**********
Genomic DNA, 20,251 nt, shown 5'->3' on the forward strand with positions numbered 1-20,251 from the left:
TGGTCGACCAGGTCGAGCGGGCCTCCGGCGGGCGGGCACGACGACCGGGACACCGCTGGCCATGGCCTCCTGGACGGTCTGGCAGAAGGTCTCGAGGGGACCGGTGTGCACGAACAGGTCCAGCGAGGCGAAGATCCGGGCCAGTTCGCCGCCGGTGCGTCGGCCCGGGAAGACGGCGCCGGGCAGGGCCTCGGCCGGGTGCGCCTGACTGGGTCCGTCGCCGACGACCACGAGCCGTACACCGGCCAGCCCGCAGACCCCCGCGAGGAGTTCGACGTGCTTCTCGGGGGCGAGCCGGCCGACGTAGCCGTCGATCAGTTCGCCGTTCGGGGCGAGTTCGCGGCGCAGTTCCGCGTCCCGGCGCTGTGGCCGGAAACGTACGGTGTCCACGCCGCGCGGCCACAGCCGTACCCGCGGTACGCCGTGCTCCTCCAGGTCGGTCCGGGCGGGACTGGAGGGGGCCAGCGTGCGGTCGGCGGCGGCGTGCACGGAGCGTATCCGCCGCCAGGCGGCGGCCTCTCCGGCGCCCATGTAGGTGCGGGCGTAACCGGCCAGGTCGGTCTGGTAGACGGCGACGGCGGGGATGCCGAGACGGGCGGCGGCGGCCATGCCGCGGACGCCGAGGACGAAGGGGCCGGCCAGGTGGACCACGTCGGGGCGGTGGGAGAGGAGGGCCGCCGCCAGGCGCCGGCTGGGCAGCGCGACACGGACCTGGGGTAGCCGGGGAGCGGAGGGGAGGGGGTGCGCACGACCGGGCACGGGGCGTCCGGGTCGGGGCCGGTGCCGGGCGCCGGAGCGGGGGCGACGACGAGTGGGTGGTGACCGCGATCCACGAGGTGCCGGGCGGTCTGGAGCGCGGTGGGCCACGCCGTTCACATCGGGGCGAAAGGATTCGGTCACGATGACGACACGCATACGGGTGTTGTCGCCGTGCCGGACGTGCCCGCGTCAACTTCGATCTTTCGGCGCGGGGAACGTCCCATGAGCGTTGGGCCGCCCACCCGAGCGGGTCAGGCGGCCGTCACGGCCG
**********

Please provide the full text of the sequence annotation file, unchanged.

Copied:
Genomic DNA, 20,251 nt, shown 5'->3' on the forward strand with positions numbered 1-20,251 from the left:
TGGTCGACCAGGTCGAGCGGGCCTCCGGCGGGCGGGCACGACGACCGGGACACCGCTGGCCATGGCCTCCTGGACGGTCTGGCAGAAGGTCTCGAGGGGACCGGTGTGCACGAACAGGTCCAGCGAGGCGAAGATCCGGGCCAGTTCGCCGCCGGTGCGTCGGCCCGGGAAGACGGCGCCGGGCAGGGCCTCGGCCGGGTGCGCCTGACTGGGTCCGTCGCCGACGACCACGAGCCGTACACCGGCCAGCCCGCAGACCCCCGCGAGGAGTTCGACGTGCTTCTCGGGGGCGAGCCGGCCGACGTAGCCGTCGATCAGTTCGCCGTTCGGGGCGAGTTCGCGGCGCAGTTCCGCGTCCCGGCGCTGTGGCCGGAAACGTACGGTGTCCACGCCGCGCGGCCACAGCCGTACCCGCGGTACGCCGTGCTCCTCCAGGTCGGTCCGGGCGGGACTGGAGGGGGCCAGCGTGCGGTCGGCGGCGGCGTGCACGGAGCGTATCCGCCGCCAGGCGGCGGCCTCTCCGGCGCCCATGTAGGTGCGGGCGTAACCGGCCAGGTCGGTCTGGTAGACGGCGACGGCGGGGATGCCGAGACGGGCGGCGGCGGCCATGCCGCGGACGCCGAGGACGAAGGGGCCGGCCAGGTGGACCACGTCGGGGCGGTGGGAGAGGAGGGCCGCCGCCAGGCGCCGGCTGGGCAGCGCGACACGGACCTGGGGTAGCCGGGGAGCGGAGGGGAGGGGGTGCGCACGACCGGGCACGGGGCGTCCGGGTCGGGGCCGGTGCCGGGCGCCGGAGCGGGGGCGACGACGAGTGGGTGGTGACCGCGATCCACGAGGTGCCGGGCGGTCTGGAGCGCGGTGGGCCACGCCGTTCACATCGGGGCGAAAGGATTCGGTCACGATGACGACACGCATACGGGTGTTGTCGCCGTGCCGGACGTGCCCGCGTCAACTTCGATCTTTCGGCGCGGGGAACGTCCCATGAGCGTTGGGCCGCCCACCCGAGCGGGTCAGGCGGCCGTCACGGCCG